"How to Train your Dragon (Book 1)" is available from Hodder Children's books.

More off the wall humour now...step inside a very prestigious seat of learning...

"Stardust Academy" by Siobhan Rowden (Scholastic)

Fame is everything in our next book, "Stardust Academy" by Siobhan Rowden. Luvvies left and right star in this humorous tale of a young dapper whippersnapper who accidentally wins a place at the titular stage school. Young Vip definitely DOES NOT want to be famous, but surrounded by wannabe actors, singers and dancers and under the steely gaze of headmistress Fenella Stardust, can he possibly resist the lure of the spotlights, the smell of the crowd and the roar of the greasepaint?

Siobhan's humorous slapstick comedy is a must for any kids who rather fancy the idea of stumbling onto the stage of "Britain's Got Talent" (and hopefully mooning at Amanda flipping wossherface's rictus grin!)

"Stardust Academy" is out now from Scholastic.

Skulls next then? How's yer bony bonce?

"Skullduggery Pleasant (Book 9): The Dying of the Light" by Derek Landy (HarperCollins Children's Books)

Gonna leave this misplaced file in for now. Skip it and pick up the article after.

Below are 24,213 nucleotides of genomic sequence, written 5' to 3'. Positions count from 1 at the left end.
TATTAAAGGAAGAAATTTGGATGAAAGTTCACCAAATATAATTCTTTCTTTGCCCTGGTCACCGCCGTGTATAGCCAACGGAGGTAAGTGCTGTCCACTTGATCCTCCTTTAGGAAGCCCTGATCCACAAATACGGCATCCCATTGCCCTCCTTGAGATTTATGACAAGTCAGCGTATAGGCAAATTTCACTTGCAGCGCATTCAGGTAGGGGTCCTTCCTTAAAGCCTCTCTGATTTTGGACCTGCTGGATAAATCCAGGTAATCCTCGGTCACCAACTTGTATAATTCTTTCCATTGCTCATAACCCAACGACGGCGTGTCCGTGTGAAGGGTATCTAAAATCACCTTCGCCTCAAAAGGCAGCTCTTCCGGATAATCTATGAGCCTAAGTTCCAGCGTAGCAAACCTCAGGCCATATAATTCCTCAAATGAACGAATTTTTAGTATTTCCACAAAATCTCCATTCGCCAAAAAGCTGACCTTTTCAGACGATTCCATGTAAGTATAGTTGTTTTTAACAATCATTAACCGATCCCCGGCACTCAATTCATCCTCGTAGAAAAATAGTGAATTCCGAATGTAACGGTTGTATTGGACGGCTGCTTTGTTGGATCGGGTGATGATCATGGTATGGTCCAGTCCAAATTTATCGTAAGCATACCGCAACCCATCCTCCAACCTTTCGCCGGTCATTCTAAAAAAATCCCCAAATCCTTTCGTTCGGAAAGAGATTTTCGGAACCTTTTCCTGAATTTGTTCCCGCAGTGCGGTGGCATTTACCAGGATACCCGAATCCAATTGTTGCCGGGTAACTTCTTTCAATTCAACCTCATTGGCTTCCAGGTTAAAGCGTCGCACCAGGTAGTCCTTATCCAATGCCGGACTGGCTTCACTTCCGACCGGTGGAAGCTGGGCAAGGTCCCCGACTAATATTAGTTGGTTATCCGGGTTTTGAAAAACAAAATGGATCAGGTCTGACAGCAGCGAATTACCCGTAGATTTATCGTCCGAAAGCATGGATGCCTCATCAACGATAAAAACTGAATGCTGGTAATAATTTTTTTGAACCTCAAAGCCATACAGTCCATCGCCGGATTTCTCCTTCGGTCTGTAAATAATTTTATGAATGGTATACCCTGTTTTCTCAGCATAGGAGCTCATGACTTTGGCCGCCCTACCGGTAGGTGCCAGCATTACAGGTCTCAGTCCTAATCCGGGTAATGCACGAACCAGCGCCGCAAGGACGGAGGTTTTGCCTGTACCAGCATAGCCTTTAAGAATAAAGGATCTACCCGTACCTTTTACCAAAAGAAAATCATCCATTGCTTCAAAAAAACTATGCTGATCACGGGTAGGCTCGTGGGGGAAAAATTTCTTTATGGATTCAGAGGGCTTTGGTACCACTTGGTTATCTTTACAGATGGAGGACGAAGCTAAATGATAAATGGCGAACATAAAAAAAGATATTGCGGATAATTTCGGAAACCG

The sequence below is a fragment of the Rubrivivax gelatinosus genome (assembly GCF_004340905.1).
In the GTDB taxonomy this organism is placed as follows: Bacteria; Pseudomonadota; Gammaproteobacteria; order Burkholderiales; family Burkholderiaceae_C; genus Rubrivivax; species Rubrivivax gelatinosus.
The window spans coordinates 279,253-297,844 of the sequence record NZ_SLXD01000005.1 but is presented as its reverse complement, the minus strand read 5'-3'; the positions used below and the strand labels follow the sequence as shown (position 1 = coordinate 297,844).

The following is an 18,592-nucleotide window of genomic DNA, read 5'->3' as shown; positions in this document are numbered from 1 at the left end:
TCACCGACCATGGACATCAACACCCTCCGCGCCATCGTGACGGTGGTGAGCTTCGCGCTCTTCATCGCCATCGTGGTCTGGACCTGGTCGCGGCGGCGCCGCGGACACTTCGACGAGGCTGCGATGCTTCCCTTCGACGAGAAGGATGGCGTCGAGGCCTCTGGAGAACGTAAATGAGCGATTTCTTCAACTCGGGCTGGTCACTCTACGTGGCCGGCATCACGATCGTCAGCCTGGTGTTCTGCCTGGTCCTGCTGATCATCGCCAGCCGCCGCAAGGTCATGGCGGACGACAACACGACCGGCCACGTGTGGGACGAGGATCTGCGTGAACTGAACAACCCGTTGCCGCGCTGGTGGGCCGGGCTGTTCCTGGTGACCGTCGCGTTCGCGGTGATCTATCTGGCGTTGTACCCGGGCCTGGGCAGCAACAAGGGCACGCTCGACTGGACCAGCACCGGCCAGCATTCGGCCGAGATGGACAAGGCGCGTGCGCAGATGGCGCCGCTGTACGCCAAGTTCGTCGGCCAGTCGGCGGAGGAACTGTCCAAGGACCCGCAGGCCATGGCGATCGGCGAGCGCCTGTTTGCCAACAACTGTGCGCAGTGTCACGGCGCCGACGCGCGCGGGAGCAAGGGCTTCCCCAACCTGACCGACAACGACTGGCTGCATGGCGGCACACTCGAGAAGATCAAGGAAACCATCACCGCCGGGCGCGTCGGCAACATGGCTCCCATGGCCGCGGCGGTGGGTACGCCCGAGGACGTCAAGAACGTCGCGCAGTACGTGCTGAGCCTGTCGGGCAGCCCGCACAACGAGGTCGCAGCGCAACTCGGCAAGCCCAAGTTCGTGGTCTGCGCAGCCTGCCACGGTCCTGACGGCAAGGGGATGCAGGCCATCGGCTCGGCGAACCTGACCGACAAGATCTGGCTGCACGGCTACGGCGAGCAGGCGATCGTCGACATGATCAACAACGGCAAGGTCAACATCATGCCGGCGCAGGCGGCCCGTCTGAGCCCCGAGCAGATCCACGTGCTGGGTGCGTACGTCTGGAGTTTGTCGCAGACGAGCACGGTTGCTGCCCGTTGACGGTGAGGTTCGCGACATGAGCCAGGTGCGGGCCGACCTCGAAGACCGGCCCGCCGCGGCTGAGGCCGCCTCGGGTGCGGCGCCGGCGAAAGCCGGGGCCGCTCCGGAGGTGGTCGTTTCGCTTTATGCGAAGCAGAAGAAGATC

Oh BOY have we got some catching up to do, since this is the 9th and final book in Derek Landy's fantastic spooky best-selling series. "Skullduggery Pleasant: The Dying of the Light" brings this whopping story to a close.

As Valkyrie, Darquesse and Stephanie face a final showdown, the end is near.

The War of the Sanctuaries has been won, but it was not without its casualties. Following the loss of Valkyrie Cain, Skulduggery Pleasant must use any and all means to track down and stop Darquesse before she turns the world into a charred, lifeless cinder.

And so he draws together a team of soldiers, monster hunters, killers, criminals… and Valkyrie’s own murderous reflection.

The war may be over, but the final battle is about to begin. There will be shocks, heart-wrenching moments and a finale that will (quite possibly literally) blow your tiny little mind.

If you've not caught any of Derek Landy's exquisitely dark and exciting series, now's definitely the right time!